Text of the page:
Gardening

Ecological garden in Navarrevisca: urbanites cultivating

We continue with our desire to show you gardens around the world! With a little delay (since I visited this garden in July and August) today I present to you Antonio’s organic garden in Navarrevisca (Ávila, Spain).

I already told you a little about this town in the Sierra de Gredos in the post Navarrevisca and its ecological initiatives: the gardener fair, so if you haven’t seen it, I recommend that you take a look, it’s very interesting this day they organized!

If you have entered the category “Gardens around the world” you will have seen that we have done a lot of reports on orchards, but the truth is that this has been one of the ones that I liked the most. It is incredibly large, very beautiful and cared for, and has a lot of different vegetables and greens. I have learned a lot from visiting this organic garden and I thank Antonio for showing me and for his patience.

Why do city people grow organic gardens?

Although Antonio was born in this town in the mountains, we could say that he is a man from the city. He has lived and worked all his life in Madrid, he had been buying fruits and vegetables in the supermarket for years, and he has not been directly related to agriculture, nothing more than in his childhood.

So … why did this man so “from the city” start to cultivate an organic garden? Well, because we already saw in the post of Benefits of orchards , that they are a source of life and wisdom … as that Chinese proverb said (and now that we are in Beijing it comes to our hair …):

If you want to be happy one day, get drunk;

If you want to be happy for a year, get married;

if you want to be happy all your life, grow a garden

As Antonio told me, in addition to the taste of the food, which is incomparable,  he likes to have his own organic garden because it entertains him a lot and helps him disconnect from the stressful pace of life in Madrid. For him, “working” in the garden is not working, and although he spends 8 or 10 hours a week there, he enjoys doing it, and more than a chore it is a relaxing and very satisfying leisure activity.

He told me that he had never cultivated anything before until he decided to start his organic garden, and that he did not know much about plants or agriculture , except what he remembered from when his mother cultivated a small garden at home many years ago. So…  Anyone can do it? Yes of course!!  “Just as I have learned reading, asking other gardeners, finding out on the internet … anyone can cultivate an organic garden .” From here we encourage you to decide to cultivate an organic garden , a small flowerpot or to participate in one of the community or neighborhood gardens in your city.

What’s in Antonio’s organic garden

This garden has everything! From vegetables and varied vegetables,  to small red fruits , through aromatic and even fruits ! (there is a pear and a lemon tree too).

In the photo on the right there are  cauliflowers and broccoli (at the beginning and to the left of the terrace), red cabbage (the vegetable with large purple leaves on the right), cabbages and, in the center, a plant that I have known thanks to Antonio but that It seems very interesting: the Molokhía. It is a plant that comes from Egypt and Palestine, and is widely used in Egyptian cuisine and in other East African countries. In addition to its culinary use, Molokhía has good nutritional properties, health benefits, and medicinal properties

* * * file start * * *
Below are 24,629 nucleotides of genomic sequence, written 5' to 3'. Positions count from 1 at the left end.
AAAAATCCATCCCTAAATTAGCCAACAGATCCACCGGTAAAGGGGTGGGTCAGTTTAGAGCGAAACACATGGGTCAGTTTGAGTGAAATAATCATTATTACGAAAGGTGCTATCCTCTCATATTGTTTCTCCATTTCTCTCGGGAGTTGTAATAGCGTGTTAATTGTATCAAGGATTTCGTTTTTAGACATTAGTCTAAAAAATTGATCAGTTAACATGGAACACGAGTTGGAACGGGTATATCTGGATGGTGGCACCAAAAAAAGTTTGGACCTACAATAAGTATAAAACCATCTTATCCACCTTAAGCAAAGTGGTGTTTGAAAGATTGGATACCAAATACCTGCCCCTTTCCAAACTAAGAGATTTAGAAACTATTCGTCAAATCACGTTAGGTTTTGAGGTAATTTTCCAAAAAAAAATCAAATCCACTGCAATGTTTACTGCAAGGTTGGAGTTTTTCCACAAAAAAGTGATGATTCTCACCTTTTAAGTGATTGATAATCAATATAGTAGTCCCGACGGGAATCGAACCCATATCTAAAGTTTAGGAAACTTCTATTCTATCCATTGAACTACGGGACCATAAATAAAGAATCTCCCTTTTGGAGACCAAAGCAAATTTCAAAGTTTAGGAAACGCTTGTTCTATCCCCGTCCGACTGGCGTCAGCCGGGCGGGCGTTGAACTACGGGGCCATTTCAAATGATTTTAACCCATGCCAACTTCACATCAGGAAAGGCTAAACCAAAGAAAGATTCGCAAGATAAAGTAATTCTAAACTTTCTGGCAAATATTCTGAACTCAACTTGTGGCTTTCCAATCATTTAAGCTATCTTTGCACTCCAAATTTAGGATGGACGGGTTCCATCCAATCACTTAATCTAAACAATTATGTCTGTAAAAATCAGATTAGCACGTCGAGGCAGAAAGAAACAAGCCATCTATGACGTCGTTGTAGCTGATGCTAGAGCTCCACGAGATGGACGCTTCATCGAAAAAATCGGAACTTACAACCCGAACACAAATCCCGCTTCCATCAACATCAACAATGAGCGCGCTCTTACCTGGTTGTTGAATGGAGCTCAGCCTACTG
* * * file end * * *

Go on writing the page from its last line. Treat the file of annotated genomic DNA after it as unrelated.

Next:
Tomatoes are the star of the garden par excellence,  as  there are more than 15 different varieties!  In the next post I will show you why each one and some tricks to grow them.

There are also green beans , various kinds of lettuce  ( Oak leaf , Pink Lollo and Golden Spring Vatavia ), Swiss chard , liléaceas such as celery and onion , purple basil (which is very rich in salad and that Antonio plants at the beginning and at the end of the tomato and pepper beds to help prevent whitefly and other pests, as we saw in the post of Aromáticas in the garden: which ones and why ).

Tips and tricks for the organic garden

Now I will tell you about some of the good ecological practices that Antonio carries out in his garden and, thanks to which, as he tells me, he has practically no problem with pests and diseases (many of them we have already seen in other posts of Agrohuerto so I’ll just leave you the links):

  • Drip irrigation : water is better used since there is less evaporation and, in addition, the risk of fungi is reduced.
  • Favorable crop associations : what I have told you about basil is an example. Another, associating onions with lettuces, since their usable part is different (root and leaf) and they are perfectly compatible since their nutrient requirements complement each other.  
  • Crop rotation : where there are tomatoes or peppers (nightshades), the following year it puts leaf or root vegetables (such as collard greens, onion, celery …) or legumes such as beans to enrich the soil.

And here the post today! In the next one, Organic tomatoes: varieties and tricks to grow them , I will talk about how it is grown in this cold-climate town in the Sierra de Gredos.

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